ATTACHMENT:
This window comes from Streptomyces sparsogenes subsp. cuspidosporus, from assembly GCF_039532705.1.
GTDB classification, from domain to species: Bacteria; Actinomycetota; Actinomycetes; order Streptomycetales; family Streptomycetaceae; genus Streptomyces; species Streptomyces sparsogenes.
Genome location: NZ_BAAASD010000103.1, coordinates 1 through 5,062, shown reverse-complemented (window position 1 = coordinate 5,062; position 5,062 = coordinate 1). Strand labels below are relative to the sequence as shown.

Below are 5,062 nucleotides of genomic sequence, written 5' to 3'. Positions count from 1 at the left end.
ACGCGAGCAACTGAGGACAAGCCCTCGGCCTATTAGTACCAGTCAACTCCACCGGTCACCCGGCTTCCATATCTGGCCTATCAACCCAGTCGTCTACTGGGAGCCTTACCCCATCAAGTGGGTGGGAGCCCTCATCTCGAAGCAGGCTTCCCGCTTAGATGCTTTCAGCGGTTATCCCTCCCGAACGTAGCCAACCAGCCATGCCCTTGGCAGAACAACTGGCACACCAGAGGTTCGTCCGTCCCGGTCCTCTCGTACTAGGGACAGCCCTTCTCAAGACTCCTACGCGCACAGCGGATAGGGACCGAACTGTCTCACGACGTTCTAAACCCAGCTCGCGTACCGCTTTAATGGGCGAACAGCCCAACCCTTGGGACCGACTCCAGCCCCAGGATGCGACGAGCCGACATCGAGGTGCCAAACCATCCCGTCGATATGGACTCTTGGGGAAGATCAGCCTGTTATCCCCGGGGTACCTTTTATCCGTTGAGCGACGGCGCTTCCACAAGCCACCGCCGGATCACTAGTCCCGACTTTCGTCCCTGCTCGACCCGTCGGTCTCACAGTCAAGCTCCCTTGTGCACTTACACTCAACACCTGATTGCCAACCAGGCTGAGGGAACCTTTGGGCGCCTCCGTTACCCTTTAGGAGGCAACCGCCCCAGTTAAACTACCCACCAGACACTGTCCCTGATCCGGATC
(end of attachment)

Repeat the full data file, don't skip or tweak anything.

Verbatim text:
This window comes from Streptomyces sparsogenes subsp. cuspidosporus, from assembly GCF_039532705.1.
GTDB classification, from domain to species: Bacteria; Actinomycetota; Actinomycetes; order Streptomycetales; family Streptomycetaceae; genus Streptomyces; species Streptomyces sparsogenes.
Genome location: NZ_BAAASD010000103.1, coordinates 1 through 5,062, shown reverse-complemented (window position 1 = coordinate 5,062; position 5,062 = coordinate 1). Strand labels below are relative to the sequence as shown.

Below are 5,062 nucleotides of genomic sequence, written 5' to 3'. Positions count from 1 at the left end.
ACGCGAGCAACTGAGGACAAGCCCTCGGCCTATTAGTACCAGTCAACTCCACCGGTCACCCGGCTTCCATATCTGGCCTATCAACCCAGTCGTCTACTGGGAGCCTTACCCCATCAAGTGGGTGGGAGCCCTCATCTCGAAGCAGGCTTCCCGCTTAGATGCTTTCAGCGGTTATCCCTCCCGAACGTAGCCAACCAGCCATGCCCTTGGCAGAACAACTGGCACACCAGAGGTTCGTCCGTCCCGGTCCTCTCGTACTAGGGACAGCCCTTCTCAAGACTCCTACGCGCACAGCGGATAGGGACCGAACTGTCTCACGACGTTCTAAACCCAGCTCGCGTACCGCTTTAATGGGCGAACAGCCCAACCCTTGGGACCGACTCCAGCCCCAGGATGCGACGAGCCGACATCGAGGTGCCAAACCATCCCGTCGATATGGACTCTTGGGGAAGATCAGCCTGTTATCCCCGGGGTACCTTTTATCCGTTGAGCGACGGCGCTTCCACAAGCCACCGCCGGATCACTAGTCCCGACTTTCGTCCCTGCTCGACCCGTCGGTCTCACAGTCAAGCTCCCTTGTGCACTTACACTCAACACCTGATTGCCAACCAGGCTGAGGGAACCTTTGGGCGCCTCCGTTACCCTTTAGGAGGCAACCGCCCCAGTTAAACTACCCACCAGACACTGTCCCTGATCCGGATC